LT: If you are a global organisation with a brand name like IBM, prospects are going to be more open to meeting your sales people on the off-chance they might be able to offer something of value.

This isn’t the case when it comes to start-ups. Even if the start-up has a great idea, businesses are going to be less receptive to spending their time listening to their sales person because the perceived credibility is not always apparent.

“Nobody ever got fired for choosing IBM...”, after all.

LT: Exactly. The typical Vistage member will require a fairly high-calibre sales professional because they do not always have the luxury of being a global brand.

In many cases, a business leader will employ a sales person who trained with a much larger brand and expect them to achieve the same success. This is unrealistic.

A good analogy could be that a VW Golf. It is one of the best all-round cars ever made. When it comes to speed, however, it can’t compete with a Ferrari. The same is true of salespeople. If you’ve always Ferraris, you’ll grow frustrated selling Volkswagen Golfs, even though the product is great.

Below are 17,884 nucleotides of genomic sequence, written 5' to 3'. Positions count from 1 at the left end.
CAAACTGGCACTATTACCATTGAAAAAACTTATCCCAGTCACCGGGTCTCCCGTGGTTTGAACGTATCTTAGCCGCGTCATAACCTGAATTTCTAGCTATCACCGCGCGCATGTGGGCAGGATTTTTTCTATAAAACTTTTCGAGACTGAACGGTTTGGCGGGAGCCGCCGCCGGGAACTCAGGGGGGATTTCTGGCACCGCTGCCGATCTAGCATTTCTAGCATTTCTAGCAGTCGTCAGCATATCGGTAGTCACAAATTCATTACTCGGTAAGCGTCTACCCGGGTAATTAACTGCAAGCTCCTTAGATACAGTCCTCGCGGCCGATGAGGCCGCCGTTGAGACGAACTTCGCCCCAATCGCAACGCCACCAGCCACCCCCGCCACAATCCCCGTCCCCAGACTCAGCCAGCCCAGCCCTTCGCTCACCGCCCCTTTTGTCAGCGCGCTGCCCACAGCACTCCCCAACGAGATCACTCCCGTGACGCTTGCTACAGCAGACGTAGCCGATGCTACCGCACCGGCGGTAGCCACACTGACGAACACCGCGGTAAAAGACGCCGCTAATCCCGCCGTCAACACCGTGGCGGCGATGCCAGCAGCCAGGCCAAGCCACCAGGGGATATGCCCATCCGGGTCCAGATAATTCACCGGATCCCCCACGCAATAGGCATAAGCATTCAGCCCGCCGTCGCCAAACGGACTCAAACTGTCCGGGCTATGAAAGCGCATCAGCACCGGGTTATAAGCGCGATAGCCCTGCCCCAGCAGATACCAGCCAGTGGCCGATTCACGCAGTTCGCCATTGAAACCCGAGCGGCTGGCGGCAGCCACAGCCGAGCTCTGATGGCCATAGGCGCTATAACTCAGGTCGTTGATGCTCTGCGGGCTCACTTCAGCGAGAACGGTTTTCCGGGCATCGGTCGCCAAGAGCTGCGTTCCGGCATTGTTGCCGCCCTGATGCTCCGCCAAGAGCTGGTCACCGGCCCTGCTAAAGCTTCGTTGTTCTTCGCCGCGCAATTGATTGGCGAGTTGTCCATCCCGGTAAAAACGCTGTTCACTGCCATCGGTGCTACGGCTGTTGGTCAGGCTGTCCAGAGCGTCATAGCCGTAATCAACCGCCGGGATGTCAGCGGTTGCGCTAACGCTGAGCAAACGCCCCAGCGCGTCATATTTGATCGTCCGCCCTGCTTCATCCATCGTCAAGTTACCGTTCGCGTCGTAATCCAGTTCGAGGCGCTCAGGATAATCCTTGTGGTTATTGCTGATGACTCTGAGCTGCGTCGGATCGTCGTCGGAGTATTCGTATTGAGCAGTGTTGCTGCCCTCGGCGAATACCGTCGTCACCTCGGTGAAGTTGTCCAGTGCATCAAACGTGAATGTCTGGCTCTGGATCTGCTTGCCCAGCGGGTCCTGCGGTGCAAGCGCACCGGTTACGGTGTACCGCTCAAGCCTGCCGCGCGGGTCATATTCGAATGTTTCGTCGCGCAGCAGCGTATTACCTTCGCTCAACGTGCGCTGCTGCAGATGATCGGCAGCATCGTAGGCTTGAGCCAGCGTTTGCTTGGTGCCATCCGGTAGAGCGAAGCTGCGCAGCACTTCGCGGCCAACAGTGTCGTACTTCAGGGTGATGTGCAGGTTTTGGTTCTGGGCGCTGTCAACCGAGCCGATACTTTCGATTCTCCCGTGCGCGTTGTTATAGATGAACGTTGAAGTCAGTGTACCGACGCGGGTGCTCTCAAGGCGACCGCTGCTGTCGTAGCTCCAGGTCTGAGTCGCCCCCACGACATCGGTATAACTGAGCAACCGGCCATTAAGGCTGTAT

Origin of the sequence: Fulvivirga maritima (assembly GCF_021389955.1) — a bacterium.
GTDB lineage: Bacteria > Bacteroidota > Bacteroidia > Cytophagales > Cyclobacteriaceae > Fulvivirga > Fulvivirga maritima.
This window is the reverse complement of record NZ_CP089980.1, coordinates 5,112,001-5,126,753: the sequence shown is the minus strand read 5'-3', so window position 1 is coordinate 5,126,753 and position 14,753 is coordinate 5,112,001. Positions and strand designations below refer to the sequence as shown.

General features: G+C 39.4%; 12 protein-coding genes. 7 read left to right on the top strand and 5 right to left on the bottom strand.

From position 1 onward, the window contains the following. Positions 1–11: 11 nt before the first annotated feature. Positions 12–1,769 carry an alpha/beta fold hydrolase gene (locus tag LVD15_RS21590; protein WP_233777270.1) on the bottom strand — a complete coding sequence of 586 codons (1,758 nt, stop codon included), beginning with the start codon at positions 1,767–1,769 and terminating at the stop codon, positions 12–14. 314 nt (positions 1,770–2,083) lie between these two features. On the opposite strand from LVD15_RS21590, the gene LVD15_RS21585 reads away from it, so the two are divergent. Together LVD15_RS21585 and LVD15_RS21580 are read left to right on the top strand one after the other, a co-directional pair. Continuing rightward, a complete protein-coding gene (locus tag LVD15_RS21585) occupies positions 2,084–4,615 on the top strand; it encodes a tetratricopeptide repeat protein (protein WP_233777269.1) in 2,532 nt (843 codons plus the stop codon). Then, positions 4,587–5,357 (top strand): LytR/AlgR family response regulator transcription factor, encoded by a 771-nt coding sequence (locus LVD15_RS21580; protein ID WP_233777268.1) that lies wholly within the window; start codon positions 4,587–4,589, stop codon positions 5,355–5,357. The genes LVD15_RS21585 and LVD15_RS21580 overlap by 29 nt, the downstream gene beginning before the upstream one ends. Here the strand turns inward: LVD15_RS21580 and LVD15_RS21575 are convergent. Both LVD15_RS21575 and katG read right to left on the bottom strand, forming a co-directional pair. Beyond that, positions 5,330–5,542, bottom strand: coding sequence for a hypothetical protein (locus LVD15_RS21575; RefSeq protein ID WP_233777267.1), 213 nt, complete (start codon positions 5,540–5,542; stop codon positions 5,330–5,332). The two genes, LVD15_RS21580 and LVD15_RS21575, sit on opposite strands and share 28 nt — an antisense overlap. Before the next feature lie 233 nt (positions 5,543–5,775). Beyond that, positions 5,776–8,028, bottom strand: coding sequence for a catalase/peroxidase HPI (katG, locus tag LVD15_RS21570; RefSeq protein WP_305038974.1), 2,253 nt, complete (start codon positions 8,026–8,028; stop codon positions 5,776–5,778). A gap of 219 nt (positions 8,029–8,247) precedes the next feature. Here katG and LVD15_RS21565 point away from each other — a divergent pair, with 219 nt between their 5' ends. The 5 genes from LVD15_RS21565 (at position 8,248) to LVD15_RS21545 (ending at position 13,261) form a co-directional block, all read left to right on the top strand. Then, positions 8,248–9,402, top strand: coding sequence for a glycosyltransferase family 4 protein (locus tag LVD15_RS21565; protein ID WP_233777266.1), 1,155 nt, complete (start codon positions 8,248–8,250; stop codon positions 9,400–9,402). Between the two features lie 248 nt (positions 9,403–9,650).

Selling without a big brand name behind you requires more resilience, more preparation and, often, more commercial acumen. Vistage businesses need this type of a sales professional.

Are there any other major differences?

LT: IBM exemplifies the second major difference.

Earlier I stressed the importance of adopting a sales process. IBM has gone to extremes on this point. At every stage of their business development process, the company uses an intricate system to ensure compliance and governance, to the degree that they over-complicate. An entrepreneurial SME must have more flexibility at each stage of the process.  

That’s not flexibility around compliance and governance, but flexibility around the sales person themselves. Smaller businesses can offer their sales team autonomy, whereas global businesses cannot afford to let their sales people use their entrepreneurial skills in the same way.